September 9, 2015: EU member states have to do more
Mr Juncker urges EU member states to take in an additional 120,000 refugees (bringing the total to 160,000), to be distributed on a quota basis. German Chancellor Angela Merkel calls the move “an important first step” but warns that the plan to take in 160,000 refugees may not be enough.
September 13, 2015: Emergency border control Germany
Germany introduces emergency controls on its borders with Austria, temporarily suspending its Schengen obligations; officials say 63,000 refugees have arrived since the end of August.
September 14, 2015: Borders tighten
Austria, Slovakia, and the Netherlands say they too are reintroducing border controls. Hungary declares a state of emergency and threatens those who enter the country illegally with jail.
September 14, 2015: The EU falls short
The European Council agrees, in principle to relocate 160,000 refugees across EU member states, but Slovakia and the Czech Republic still vehemently oppose the deal. Discussions about quotas for each country are not finished and details for relocation have not yet been worked out.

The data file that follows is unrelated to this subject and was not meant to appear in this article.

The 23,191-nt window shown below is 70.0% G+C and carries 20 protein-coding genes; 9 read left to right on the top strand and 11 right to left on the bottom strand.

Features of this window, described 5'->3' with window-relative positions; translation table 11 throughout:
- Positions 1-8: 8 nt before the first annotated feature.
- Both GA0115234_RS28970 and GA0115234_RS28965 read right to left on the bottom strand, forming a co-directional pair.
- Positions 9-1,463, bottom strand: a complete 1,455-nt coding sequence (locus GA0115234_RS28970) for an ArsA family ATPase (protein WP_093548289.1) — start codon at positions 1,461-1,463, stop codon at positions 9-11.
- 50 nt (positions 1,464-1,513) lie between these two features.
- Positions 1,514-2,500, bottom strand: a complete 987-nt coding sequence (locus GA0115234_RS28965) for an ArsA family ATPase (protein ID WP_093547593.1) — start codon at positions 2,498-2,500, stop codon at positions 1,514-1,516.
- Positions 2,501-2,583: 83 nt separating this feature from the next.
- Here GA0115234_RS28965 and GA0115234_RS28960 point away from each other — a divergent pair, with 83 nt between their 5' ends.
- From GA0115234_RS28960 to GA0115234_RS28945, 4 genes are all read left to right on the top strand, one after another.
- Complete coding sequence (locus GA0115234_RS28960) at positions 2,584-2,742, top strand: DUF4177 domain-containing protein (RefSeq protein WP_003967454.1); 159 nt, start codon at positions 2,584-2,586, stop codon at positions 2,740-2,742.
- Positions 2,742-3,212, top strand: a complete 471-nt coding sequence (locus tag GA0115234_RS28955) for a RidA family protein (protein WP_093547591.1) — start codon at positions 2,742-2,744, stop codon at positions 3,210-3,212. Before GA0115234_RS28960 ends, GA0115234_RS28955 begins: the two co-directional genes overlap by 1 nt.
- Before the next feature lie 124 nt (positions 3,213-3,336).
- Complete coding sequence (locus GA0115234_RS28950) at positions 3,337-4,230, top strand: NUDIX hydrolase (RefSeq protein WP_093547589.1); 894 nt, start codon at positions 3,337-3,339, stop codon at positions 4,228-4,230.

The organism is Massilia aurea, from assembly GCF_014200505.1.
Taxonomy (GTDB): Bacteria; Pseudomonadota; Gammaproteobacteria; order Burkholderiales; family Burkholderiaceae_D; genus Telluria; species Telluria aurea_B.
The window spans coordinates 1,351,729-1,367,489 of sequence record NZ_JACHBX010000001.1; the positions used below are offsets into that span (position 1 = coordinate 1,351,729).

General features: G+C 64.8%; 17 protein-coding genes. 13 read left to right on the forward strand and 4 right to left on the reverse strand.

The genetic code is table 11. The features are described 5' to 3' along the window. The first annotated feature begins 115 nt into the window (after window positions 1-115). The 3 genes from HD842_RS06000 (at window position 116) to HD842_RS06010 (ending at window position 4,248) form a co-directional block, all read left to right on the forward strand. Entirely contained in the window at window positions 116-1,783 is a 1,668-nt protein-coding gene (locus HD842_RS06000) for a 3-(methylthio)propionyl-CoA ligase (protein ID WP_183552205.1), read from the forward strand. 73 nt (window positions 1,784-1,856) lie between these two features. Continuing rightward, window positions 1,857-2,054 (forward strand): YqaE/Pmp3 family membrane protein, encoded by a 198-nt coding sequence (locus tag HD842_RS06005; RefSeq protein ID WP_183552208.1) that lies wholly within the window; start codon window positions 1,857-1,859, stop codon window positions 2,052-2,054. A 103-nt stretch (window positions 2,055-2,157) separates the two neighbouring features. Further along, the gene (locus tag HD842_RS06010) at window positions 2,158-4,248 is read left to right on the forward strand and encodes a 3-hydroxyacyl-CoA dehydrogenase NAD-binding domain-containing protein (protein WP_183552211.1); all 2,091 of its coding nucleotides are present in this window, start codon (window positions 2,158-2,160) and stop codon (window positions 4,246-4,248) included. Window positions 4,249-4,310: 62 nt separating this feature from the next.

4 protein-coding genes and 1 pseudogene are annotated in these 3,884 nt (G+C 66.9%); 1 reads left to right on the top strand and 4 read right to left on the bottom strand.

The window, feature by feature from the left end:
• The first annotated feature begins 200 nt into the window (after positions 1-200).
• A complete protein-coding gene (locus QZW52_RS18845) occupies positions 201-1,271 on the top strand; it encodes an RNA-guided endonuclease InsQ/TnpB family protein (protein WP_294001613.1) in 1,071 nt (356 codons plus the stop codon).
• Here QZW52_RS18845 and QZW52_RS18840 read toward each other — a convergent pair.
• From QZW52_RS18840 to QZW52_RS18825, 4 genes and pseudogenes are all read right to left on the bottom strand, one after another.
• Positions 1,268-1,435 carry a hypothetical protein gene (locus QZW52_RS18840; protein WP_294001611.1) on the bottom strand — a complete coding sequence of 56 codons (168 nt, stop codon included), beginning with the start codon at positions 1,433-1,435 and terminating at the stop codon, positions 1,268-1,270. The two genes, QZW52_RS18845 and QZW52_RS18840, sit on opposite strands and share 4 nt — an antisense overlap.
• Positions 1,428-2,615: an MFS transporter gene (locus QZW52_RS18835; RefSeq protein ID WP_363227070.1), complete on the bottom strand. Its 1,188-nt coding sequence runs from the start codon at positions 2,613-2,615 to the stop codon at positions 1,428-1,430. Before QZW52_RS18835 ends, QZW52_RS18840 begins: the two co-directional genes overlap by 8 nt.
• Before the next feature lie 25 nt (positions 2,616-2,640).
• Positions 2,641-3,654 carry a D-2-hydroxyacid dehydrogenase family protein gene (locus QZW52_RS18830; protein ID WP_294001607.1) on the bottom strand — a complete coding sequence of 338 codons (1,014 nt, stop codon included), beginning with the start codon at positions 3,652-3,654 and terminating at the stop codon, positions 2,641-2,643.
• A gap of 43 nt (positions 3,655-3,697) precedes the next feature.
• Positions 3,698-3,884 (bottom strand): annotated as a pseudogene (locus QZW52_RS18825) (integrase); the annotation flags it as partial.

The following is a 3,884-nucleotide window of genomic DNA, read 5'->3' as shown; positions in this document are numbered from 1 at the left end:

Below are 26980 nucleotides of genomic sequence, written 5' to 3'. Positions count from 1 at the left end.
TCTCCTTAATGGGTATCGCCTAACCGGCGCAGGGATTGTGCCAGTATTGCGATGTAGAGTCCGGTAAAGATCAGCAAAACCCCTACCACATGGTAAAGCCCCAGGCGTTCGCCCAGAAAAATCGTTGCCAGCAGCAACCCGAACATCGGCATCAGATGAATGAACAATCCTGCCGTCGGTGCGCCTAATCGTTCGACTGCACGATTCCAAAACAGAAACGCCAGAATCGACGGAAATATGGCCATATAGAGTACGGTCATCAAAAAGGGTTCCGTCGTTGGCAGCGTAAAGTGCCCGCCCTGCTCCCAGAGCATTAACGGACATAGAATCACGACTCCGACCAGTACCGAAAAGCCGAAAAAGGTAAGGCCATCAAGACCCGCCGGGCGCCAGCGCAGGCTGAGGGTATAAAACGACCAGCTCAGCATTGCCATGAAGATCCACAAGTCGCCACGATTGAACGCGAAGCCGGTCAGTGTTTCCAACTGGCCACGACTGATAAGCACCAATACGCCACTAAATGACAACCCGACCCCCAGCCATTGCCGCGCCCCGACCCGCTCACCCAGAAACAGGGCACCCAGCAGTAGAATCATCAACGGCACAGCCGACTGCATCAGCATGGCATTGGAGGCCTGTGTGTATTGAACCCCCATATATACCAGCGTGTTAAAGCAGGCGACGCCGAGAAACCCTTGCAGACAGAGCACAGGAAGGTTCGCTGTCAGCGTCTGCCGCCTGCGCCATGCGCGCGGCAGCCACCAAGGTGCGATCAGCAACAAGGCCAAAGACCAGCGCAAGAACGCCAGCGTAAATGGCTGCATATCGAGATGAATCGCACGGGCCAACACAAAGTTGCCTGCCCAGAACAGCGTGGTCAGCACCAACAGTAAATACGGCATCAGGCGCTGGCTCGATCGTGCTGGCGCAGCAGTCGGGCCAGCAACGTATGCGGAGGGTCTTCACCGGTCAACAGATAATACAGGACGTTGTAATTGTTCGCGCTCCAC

September 14, 2015: One million refugees Germany
German Vice Chancellor Sigmar Gabriel says Germany is expecting one million asylum seekers in 2015.
September 20 2015: U.S. Vows to take in 100,000 refugees
US Secretary of State John Kerry announces that the US will take in 100,000 refugees (worldwide) by 2017. Kerry says the US can’t take in more refugees because of a lack of funding from Congress and the need to retain high levels of post Sept. 11 security checks on people entering the country.
September 23, 2015: $1.1 Billion more EU funding
EU leaders agree to give at least one billion euros in new funding to agencies aiding refugees, such as UNHCR and the World Food Program
October 16, 2015: Hungary closes border with Croatia
Hungary has closed its border with Croatia to refugees in a bid to divert their route to northern Europe.
November 5, 2015: EU three million more people to arrive by 2017
The EU’s executive commission predicts that three million more refugees could arrive on the continent by the end of 2016.
November 11, 2015: More fences erected on European borders
Slovenia starts building a razor wire fence along parts of its border with Croatia to clamp down on the number of refugees entering the country.
November 13, 2015: Austrian government decides to build fence
Austrian officials announce that it will build a 2.5 mile long fence along its busiest border crossing with Slovenia to enable a more “orderly entry” and sorting refugees per nationalities.